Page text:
Syria's Disabled Future

by Edward Thomas | published May 14, 2013

Jamal is not yet a teenager. His school closed in 2011, soon after the Syrian revolution turned into an armed conflict, and his father found him a factory job. One day in 2012 as he returned from work there was a battle going on in the main street near his home. Jamal immediately started carrying wounded children smaller than he is to shelter in a mosque. Then Syrian army reinforcements arrived, clearing the streets with gunfire and hitting Jamal in the spine. The youngsters who took him to the hospital advised him to say that “terrorists” had caused his injury. But Jamal did not want to lie -- he told the doctors that a soldier had fired the bullet. The doctors told him to shut up and say it was the terrorists. But they treated him anyway.

Testimony of a Syrian Censor

"Journalists in Syria are an extinct species"

published in MER149

He does not wish to be identified because he believes that the long arm of the Syrian government will reach him anywhere in the world. Take his word for it, he said, he knew them better than anyone else. He ought to; he was once a censor in the ministry of information. He is also a writer and journalist who would like to continue as such.


Censorship as we know it now in Syria began with the first coup d’état in 1947 which was led by Husni al-Zaim, and which was followed by a series of coups. With each new coup, censorship increased and was further tightened. By the time of the last coup, led by Hafiz al-Asad in 1970, the whole state structure was transformed into one large intelligence and censorship apparatus.

The Syrian Heartbreak

by Peter Harling , Sarah Birke | published April 16, 2013

There was a distinctive sense of national pride in Syria. It flowed from the confidence of a civilization dating back to the times of the earliest alphabets and visible in the country’s wealth of archaeological sites, including some of the oldest continuously inhabited cities in the world. It came from the depth of local culture. It stemmed from the music of Syrian Arabic, the elegance of Syrian manners, the finesse of Syrian cuisine and the sincerity of Syrian hospitality. It proceeded from modern geopolitics, too, as Damascus carved out for itself a role bigger and bolder than its scarce resources should have allowed.

Sivan, Radical Islam; Kepel, Muslim Extremism in Egypt

by Michael Gilsenan
published in MER151

Emmanuel Sivan, Radical Islam: Medieval Theology and Modern Politics (New Haven and London: Yale University Press, 1985.)

Gilles Kepel, Muslim Extremism in Egypt: The Prophet and Pharoah (Berkeley and Los Angeles: University of California Press, 1985.) Translated from the French by Jon Rothschild.


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The Many Roles of Turkey in the Syrian Crisis

by Aslı Ilgıt , Rochelle Davis | published January 28, 2013

On October 4, 2012, the Turkish Grand National Assembly approved a motion, by a vote of 320 to 129, authorizing deployment of the armed forces in “foreign countries,” essentially where and when the government saw fit. It was an expansive, vague-sounding mandate, but in fact there was only one target: Syria.

Repercussions in the Middle East

published in MER152


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Fissures in Hizballah's Edifice of Control

by Mona Harb , Lara Deeb | published October 30, 2012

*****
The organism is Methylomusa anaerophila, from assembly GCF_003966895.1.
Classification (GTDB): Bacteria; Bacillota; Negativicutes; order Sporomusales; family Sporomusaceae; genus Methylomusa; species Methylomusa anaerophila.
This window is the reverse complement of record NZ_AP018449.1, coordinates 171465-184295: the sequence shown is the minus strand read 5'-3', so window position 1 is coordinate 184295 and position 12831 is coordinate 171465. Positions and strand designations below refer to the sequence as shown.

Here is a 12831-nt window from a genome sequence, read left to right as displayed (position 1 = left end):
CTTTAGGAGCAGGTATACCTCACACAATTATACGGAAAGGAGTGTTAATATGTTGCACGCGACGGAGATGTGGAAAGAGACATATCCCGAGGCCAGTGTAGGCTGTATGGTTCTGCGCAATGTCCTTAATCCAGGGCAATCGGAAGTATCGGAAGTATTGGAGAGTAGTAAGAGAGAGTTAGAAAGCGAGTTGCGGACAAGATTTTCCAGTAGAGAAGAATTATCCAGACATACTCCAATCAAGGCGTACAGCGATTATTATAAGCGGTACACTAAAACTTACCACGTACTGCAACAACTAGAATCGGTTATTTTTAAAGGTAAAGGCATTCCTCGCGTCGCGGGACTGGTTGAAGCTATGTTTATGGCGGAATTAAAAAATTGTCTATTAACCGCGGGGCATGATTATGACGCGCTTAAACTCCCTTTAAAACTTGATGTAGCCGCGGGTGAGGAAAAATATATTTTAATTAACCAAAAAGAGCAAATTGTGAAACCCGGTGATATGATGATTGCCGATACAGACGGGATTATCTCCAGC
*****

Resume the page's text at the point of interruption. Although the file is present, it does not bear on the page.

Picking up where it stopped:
On August 15, Beirut awoke to the news that more than 20 alleged members of the Free Syrian Army (FSA) had been captured by a group calling itself “the military wing of the al-Miqdad family.” The group had sent footage to the al-Mayadin television network, which was quickly picked up by other local and international channels. In the clip, men dressed in camouflage and black ski masks, and gripping Kalashnikovs, surrounded two prisoners seated in a dark room. A man with his back to the camera posed questions to the prisoners, who replied that they worked for the FSA, on orders from Khalid al-Dahir, a Lebanese parliamentarian affiliated with the Future Movement, the Sunni-majority political party led by Saad al-Hariri.

Human Rights Briefing

by Nabeel Abraham
published in MER160

The bus arrived at Tadmur Prison where the military police awaited us. The warders helped us off the bus, whipping us brutally and mercilessly until we were all out. They removed the handcuffs and blindfolds, and then we were taken into a courtyard overlooked by the prison’s offices, where our names were registered. All the while we were being whipped from all sides. Then we were taken through a metal door into a courtyard, known as the torture courtyard. The military police searched our clothes. One by one we were put into the dullab (tire), and each person was beaten between 200 and 400 times on his feet.... When they had finished beating us, we were lined up in single file.

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Karsh, The Soviet Union and Syria

by Fred H. Lawson
published in MER163

Efraim Karsh, The Soviet Union and Syria: The Asad Years (London: Routledge, 1988.)

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To Save Syria, Work with Russia and Iran

by Aslı Bâli , Aziz Rana | published August 15, 2012

As the violence intensifies in Syria, external powers, including the United States, are embracing increasingly belligerent positions. Indeed, in recent days the United States and Turkey have announced plans to study a no-fly zone after calls by many American commentators for a more direct military role.

Although there is no doubt the government of President Bashar al-Asad carries the overwhelming responsibility for the unfolding tragedy in Syria, the attempt to militarily defeat the regime is the wrong strategy if the goals are reducing violence and protecting innocent civilians.